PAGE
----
Reading, the arts and physical activity clarify, explain, illustrate, and interpret life’s goods and bads.
The Devil’s Star, by Jo Nesbø, is the fifth book in the Harry Hole series, but the third and last book in an internal three party trilogy in the complete Harry Hole Series. This internal Trilogy started with The Redbreast, continued into Nemesis and ends with The Devil’s Star. The “trilogy” includes, in addition to each individual novel’s various plots, a competition between Harry Hole and his arch enemy another Investigator Detective on the Oslo/Norwegian police force. The competition between these characters alone make the books enjoyable. Yet, you get each story’s own more complete murder mystery and the competition between the two cops as a sort of extra story. It is not a simple competition; its a tale of good cop practices versus evil cop’s methods. Predominantly evil prevails but . . .
I am not a reader of the first two novels in the Harry Hole series because those books had a poor rating and others explained they were unimportant in getting to know Harry and the series. Yet, the trilogy, which I have read, refers often to what had occurred in the two earliest books, but personally, I have not felt I missed out on any understanding of the series. . . . and who wants to listen to dull content.
Like all Nesbø mystery novels, and as indicated above, there is more than one story playing out in each novel. As one plot progresses detritus from other stories trickles into the narrative and when one mystery is resolved, the next plot takes center stage. It keeps the reader on his/her toes contemplating what data is important, for which plot, and how will it play out in the balance of the story. If you want to keep thinking of what is evil, Nesbø and his characters provide you with good reading (listening) entertainment.
Here we have a serial killer and lots of good and sometimes misleading clues. As the plot(s) continue the clues and their true meaning change. A typical Nesbø twist. All in all a good read or listen.
Yet, I do have one complaint. Harry Hole is an alcoholic. He binges during the first one half of the novel which results in his doing everything stupidly. It is an annoyance having to deal with his illness. It does not add to the intrigue but limits what is otherwise a good story.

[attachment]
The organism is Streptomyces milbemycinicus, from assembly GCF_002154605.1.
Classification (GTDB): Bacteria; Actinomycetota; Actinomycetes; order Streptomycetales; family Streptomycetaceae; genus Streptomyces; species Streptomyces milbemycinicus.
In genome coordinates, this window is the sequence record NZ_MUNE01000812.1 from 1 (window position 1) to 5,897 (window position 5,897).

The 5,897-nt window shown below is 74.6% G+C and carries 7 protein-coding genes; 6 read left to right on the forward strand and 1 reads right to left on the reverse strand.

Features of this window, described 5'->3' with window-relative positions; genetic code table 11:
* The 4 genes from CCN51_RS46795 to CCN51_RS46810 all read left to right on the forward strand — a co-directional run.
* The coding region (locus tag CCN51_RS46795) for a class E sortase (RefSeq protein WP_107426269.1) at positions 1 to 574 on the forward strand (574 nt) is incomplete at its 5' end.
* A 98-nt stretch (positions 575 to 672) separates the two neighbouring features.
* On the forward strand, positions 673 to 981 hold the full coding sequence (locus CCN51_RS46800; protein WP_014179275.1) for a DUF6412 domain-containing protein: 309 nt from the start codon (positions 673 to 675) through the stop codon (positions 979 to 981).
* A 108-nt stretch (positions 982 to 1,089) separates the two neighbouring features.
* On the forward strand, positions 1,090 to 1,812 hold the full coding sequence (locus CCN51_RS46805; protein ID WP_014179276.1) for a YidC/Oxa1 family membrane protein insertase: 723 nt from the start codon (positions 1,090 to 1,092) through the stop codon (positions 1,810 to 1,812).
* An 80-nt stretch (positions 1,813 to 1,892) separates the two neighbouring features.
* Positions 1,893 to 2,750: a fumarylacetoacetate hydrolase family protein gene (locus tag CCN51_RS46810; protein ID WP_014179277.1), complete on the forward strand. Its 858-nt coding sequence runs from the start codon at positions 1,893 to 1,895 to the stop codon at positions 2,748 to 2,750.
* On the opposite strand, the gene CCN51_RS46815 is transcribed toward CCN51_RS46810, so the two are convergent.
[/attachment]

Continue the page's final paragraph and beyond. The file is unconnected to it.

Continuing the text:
There are those artistic renderings, such as Days of Wine and Roses the 1962 film directed by Blake Edwards with a screenplay by JP Miller and starring Jack Lemmon, Lee Remick, Charles Bickford and Jack Klugman. The film is a true teaching lesson of the downward spiral of alcoholism. The film centers on two average Americans who succumb to alcoholism and attempt to deal with their problem. That story and its depiction was great. It took a sad situation and analyzed it for the viewer to consider. This Nesbø depiction is as bad as the drunk episodes in Stephen King’s 1987 The Tommyknockers. King himself described the story as an awful book. He was correct, and part of that failing was a long drawn out binge alcoholic tale with no purpose other than to disgust the reader. Harry Hole's binge is more akin to the latter literature.
I did not want to put it down and when I did I got back to it as soon as I could a great story that move along and wonderfully written
I have to say that I love Harry, for all of his shortcomings he is a helluva detective. Jo Nesbo is a fabulous writer, a true master of twists and turns! You never REALLY know who done it, til Harry tells you!
Well done! This reader is EXCELLENT. He passed away after this book, an excellent performance!!
You will not be disappointed!
struggled to finish - no clear path to the plot, too many characters/similar names. story rambled. certainly not his best.
I have listened to most of this author's books. They are very good. You have to really listen because they all move to the different issues and characters so smoothly you hardly notice. It is easy to miss things.
They are all good.
Nesbo continues to be the master of the detective novel with Devils Star. it holds you in suspense right up until the end and it could not be better.
This was the best of the series so far. I've gotten more used to the complexity of Jo Nesbo's Harry Hole mysteries. I think knowing to expect the stories within stories has made it easier to track details and make the connections that the author so skillfully weaves into this series.
Gripping, surprising, and philosophical. Can't wait to listen to the next one. I liked this narrator too.